What women contribute to such social gatherings and ritual ceremonies which are celebrated once or twice a year is the extensions of their domestic work. The Somalis have a culture of ritual ceremonies which strengthen their social unity and identity. For instance, siyaro is observed one or two times a year by all members of the community/clan if there is drought, famine, war or other natural or man-made catastrophes in their locality. It is also celebrated in times of peace for happiness and prosperity. The cost of siyaro is covered by all community members and some of the well-to-do clan members may contribute extra money or gifts in kind like sheep and goats. Another similar ceremony is that of aleberi which is smaller in size than that of siyaro. Its procedure is the same, but its cost is covered by an individual or family member who faces problems like sickness or infertility. The family members invite their neighbours to bless the sick person and pray to their God in mass. Males and females celebrate these ceremonies in different places. In the Somali culture, men and women are not allowed to sit together and/or chat to each other.

Among the Somali, indigenous conflict resolution is mostly practised during the rainy season (Osamba 2001). This is because of the fact that those animals (cattle, camels, and others) that are collected from clan members for compensation must be well fed and fat rather than thin. This happens when the pasture land becomes green. The resolution practices and ceremonies mostly take place near river basins. If the conflict occurs during the dry season, the resolution proceedings will be postponed for half a year or up to two years until the rainy season is coming. If there is murder during a conflict, compensation (blood money) will follow. The council of elders will have their own share of animals (in principle it is about 25) from the total amount of compensation contributed by the clan members. This share will be used for running the resolution process. Some of these animals will be slaughtered on the spot for the ceremony. Besides this, the murderer will bring a sheep and slaughter it. Its meat will not be eaten by them but rather given to wild animals as sedeqa6 for the soul of the deceased. This happens at the end of the whole ceremony. The ceremony will take place near the village of the clan who is going to pay the compensation. All clan members should contribute for the collection of animals for the compensation. Its procedure is that 15 cattle/camels will be handed over via the elders during the first stage of compensation transfers. Then, those who pay the compensation will ask the elders to give them time until the next rain is coming so that all clan members will be back at their homesteads, which will enable them to contribute animals for the compensation. With this procedure of elapsed time all of the decided compensations will eventually be transferred. Compensation may not have to be implemented fully if the offender shows his willingness and actually starts to pay.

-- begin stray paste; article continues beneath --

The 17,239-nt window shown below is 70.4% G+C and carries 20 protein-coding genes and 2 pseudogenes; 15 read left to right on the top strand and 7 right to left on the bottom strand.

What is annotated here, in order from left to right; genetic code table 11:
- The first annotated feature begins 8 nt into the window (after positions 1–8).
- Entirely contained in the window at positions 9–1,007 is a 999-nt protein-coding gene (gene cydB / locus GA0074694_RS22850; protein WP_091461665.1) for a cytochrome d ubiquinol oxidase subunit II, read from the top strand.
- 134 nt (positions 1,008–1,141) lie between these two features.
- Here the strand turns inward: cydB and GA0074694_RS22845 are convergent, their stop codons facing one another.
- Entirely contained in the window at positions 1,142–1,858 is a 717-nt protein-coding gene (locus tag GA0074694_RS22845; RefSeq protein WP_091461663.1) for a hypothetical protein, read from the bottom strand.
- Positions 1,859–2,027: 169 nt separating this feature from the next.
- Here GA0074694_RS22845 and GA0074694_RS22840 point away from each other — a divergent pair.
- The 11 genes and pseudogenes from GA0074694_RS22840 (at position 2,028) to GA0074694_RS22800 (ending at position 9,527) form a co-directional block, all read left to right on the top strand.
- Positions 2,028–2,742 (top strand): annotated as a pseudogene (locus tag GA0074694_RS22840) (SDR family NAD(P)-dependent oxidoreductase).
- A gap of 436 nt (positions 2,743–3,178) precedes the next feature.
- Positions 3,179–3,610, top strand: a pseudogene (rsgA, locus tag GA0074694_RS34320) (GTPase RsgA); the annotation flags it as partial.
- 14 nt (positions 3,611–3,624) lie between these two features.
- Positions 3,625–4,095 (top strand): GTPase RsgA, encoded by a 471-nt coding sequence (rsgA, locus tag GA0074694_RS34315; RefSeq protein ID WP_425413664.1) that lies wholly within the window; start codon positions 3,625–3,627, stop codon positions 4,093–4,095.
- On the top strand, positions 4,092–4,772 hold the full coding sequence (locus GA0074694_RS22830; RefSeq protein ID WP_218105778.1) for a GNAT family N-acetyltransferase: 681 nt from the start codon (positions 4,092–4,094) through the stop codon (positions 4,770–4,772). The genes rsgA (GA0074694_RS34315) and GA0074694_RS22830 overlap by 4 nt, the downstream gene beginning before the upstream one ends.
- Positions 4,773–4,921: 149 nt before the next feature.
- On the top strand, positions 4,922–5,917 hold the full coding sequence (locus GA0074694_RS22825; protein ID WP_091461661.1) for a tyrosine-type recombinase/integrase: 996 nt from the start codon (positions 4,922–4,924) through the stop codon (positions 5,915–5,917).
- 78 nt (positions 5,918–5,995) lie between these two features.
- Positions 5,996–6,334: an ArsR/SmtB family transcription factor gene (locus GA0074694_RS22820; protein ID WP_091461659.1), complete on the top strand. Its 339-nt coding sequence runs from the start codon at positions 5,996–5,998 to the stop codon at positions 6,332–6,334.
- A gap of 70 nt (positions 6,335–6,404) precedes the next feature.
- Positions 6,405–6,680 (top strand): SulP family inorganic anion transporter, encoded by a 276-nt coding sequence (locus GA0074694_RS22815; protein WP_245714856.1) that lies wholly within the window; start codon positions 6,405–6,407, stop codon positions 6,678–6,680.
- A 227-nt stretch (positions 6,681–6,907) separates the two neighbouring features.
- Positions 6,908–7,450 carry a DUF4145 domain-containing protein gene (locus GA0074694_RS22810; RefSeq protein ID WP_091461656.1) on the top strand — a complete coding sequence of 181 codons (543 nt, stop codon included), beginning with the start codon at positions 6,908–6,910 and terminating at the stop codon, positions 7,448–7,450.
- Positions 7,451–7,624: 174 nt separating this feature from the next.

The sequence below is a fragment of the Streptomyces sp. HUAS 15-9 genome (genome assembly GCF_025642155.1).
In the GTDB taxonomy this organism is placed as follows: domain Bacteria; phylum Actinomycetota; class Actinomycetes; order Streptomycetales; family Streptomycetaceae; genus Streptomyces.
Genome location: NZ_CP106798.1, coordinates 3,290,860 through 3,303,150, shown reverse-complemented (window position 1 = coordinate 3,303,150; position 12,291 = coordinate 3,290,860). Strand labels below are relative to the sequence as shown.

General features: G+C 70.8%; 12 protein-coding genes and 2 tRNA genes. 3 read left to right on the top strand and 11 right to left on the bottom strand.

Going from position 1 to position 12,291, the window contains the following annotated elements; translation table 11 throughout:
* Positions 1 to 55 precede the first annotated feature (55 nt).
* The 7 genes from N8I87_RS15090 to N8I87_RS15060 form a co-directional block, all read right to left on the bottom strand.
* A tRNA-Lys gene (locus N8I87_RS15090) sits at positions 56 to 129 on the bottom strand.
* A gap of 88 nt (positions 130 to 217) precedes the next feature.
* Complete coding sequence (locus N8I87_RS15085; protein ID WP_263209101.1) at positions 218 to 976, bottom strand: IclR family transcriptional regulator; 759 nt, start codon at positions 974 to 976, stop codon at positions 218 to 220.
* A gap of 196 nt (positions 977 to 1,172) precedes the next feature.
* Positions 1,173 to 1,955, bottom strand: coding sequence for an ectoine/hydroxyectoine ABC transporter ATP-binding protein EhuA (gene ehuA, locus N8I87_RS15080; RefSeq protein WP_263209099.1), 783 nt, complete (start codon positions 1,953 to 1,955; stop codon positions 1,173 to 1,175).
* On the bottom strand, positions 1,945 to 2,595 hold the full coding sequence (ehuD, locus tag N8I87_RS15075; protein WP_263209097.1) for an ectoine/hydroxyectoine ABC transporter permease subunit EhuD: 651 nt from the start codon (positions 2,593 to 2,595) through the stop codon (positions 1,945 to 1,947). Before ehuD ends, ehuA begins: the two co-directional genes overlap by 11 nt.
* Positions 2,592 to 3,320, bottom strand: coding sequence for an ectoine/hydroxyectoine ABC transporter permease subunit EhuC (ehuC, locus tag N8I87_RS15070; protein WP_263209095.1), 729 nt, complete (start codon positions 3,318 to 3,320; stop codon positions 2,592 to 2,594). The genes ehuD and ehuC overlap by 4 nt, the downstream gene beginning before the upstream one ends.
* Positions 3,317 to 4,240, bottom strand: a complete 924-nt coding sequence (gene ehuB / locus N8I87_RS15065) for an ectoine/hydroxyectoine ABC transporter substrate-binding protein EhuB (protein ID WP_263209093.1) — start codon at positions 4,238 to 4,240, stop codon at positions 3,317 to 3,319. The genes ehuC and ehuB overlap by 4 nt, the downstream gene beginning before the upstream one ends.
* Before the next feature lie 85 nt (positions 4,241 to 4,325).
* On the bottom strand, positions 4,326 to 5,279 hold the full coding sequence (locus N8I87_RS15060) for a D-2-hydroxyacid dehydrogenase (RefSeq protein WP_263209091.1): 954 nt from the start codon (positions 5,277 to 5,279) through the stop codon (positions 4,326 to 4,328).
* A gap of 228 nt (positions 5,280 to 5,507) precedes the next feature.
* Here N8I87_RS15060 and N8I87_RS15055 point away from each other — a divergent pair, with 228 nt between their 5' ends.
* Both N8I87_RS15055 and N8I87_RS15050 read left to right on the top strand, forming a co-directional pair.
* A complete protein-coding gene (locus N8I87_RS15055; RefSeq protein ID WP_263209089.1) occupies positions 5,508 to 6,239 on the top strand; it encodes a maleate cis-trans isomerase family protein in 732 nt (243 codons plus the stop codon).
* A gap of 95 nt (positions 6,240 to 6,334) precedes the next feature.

The Ugaz has his own enforcing mechanisms or sanctions in the process of conflict resolution and payment of compensation. First, the Ugaz will ask the Damina (representative of Ugaz, for each sub-clan) of the culprit. The Ugaz then punishes the offender twice: for his initial mistake and for his refusal of the elders’ decision. His refusal is considered as an insult to the remaining sub-clan members. Second, there is a social control mechanism of social exclusion. Social control is the way in which the entire social order coheres and maintains itself, operating as a whole in a changing equilibrium. The informal means of social control mechanisms (beliefs, customs, folkways, mores, etc) are important here. For defiant cases there will be social exclusion. This means, the man will be socially excluded from all social activities. For example, someone may not get support from the community if he has a problem (like losing his cattle for a variety of reasons). This means that there is no social guarantee/insurance if someone is totally excluded by his clan members.

3.6 Judicial procedures in dealing with disputes